When Rwanda named baby mountain gorillas

When Rwanda named baby mountain gorillas
Caption: People dance at a gorilla naming ceremony in Musanze District, northern Rwanda, on Sept. 1, 2017. Rwanda Development Board (RDB) on held a gorilla naming ceremony at Kinigi in Musanze District, northern Rwanda. About 19 baby gorillas born late last year and this year were given names at the event. (Xinhua/Gabriel Dusabe)

Rwanda Development Board (RDB) on Sept.01 held the annual gorilla naming ceremony at Kinigi in Musanze District, northern Rwanda.

This year marks the 13th edition of the annual flagship event, locally known as Kwita Izina. It is the flagship of Rwanda’s conservation efforts and brings together conservation enthusiasts from all over the world to celebrate the central African country’s success in protecting the endangered species.

The event attracted thousands including international celebrities, conservationists, and notable icons from Africa and beyond.

About 19 baby gorillas born late last year and this year were given names at the event.

Speaking to thousands at the foothills of the Volcano mountains in northern Rwanda, Belise Kaliza, chief tourism officer at RDB recognised 50 tour operators who joined the country to celebrate the event.

She said that the annual event has been a success because it has promoted Rwanda’s tourism prospects.

“It is an important ceremony because it promotes our country’s conservation efforts and boosts the growth of tourism industry,” she said.

Statistics from RDB shows that gorillas contribute about 90 percent of the revenues from Rwandan national parks. Rwanda’s tourism registered revenues worth 304.9 million dollars in 2014 with a total number of about 1.22 million visitors in the same year, according to RDB.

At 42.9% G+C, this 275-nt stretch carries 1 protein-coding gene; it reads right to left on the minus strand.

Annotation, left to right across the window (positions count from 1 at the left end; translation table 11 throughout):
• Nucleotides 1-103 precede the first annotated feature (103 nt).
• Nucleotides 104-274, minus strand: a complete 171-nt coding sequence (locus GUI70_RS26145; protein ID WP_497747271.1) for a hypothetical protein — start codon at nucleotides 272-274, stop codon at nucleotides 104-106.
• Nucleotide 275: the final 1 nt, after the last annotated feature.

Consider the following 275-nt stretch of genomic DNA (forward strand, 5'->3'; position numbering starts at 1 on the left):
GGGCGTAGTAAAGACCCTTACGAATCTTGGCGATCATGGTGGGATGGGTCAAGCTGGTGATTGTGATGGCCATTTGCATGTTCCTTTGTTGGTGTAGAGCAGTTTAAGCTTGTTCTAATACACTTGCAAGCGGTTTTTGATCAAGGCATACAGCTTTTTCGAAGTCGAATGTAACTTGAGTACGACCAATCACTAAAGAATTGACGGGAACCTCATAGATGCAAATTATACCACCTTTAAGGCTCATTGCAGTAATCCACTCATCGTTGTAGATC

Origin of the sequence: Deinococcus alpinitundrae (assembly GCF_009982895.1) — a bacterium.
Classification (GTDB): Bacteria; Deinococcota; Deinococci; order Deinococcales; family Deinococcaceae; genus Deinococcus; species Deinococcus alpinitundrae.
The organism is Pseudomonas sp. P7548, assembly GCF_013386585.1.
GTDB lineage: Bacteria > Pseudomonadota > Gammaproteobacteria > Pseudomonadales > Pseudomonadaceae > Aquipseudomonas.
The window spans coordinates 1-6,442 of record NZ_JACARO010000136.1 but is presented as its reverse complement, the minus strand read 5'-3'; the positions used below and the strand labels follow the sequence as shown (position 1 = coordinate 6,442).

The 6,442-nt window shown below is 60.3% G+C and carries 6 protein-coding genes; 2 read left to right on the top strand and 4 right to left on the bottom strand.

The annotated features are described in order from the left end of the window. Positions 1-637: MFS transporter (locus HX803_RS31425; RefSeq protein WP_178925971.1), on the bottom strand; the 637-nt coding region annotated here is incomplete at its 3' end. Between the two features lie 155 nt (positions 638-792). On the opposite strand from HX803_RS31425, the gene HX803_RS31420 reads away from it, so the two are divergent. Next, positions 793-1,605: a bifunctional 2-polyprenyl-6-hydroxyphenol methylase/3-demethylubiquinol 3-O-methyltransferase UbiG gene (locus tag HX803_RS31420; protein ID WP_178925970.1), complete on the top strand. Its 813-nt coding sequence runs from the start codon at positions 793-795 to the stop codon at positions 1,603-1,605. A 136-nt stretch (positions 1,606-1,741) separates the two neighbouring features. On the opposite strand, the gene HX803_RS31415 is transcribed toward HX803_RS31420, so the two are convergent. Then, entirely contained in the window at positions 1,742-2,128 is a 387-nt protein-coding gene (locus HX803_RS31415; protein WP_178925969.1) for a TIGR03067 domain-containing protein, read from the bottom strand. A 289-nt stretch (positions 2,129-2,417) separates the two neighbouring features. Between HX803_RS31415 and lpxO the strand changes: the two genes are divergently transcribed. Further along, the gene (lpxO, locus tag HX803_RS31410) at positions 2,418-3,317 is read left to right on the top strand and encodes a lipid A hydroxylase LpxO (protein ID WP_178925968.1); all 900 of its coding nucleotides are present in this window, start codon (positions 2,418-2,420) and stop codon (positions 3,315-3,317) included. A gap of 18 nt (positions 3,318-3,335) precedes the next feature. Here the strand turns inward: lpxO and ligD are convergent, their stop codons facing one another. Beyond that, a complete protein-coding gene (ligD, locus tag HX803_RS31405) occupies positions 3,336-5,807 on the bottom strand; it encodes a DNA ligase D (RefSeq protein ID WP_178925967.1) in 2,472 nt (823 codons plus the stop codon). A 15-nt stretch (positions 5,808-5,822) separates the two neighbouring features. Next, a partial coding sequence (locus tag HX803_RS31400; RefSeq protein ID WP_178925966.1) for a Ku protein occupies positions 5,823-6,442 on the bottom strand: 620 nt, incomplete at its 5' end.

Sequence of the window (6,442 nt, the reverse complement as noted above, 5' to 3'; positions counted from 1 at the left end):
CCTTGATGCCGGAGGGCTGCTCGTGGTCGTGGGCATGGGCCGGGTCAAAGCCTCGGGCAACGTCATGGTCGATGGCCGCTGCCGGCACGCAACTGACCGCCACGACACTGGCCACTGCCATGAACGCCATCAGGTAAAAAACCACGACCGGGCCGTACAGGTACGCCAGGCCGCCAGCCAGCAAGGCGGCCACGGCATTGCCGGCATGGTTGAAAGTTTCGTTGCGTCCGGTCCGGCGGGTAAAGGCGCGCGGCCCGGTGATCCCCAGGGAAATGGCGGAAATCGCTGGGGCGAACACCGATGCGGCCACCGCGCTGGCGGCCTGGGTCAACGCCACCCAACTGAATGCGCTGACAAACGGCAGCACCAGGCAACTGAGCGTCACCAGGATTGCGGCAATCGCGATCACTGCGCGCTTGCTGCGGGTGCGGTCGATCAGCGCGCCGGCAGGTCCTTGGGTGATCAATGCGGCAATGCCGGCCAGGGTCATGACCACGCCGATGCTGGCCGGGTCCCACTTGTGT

Kaliza said the baby gorilla naming ceremony has positively impacted the growth of gorillas and transformed the social and economic well-being of the communities surrounding the park.

“The tourism improved the livelihood of the community living around the area and the entire country,” she said.

Rwandan President Paul Kagame at the event reminded Rwandan community on protecting and conserving the ecosystems.

“We should guard and protect the ecosystems thus it is within Rwanda’s interests considering that the income help Rwanda move forward,” Kagame told the participants.

Since the introduction of the ceremony, the gorilla population has grown by 26.3 percent, according to RDB.

“Let us preserve, protect ourselves and the biodiversity, and promote tourism notably the community living in the proximity of the Volcanoes National Park,” said the president.

Gorilla tourism remains the backbone of Rwanda’s tourism and conservation industry. Since the initial launch of Kwita Izina in 2005, a total of 239 mountain baby gorillas adding 19 named on Friday have been named, according to RDB.

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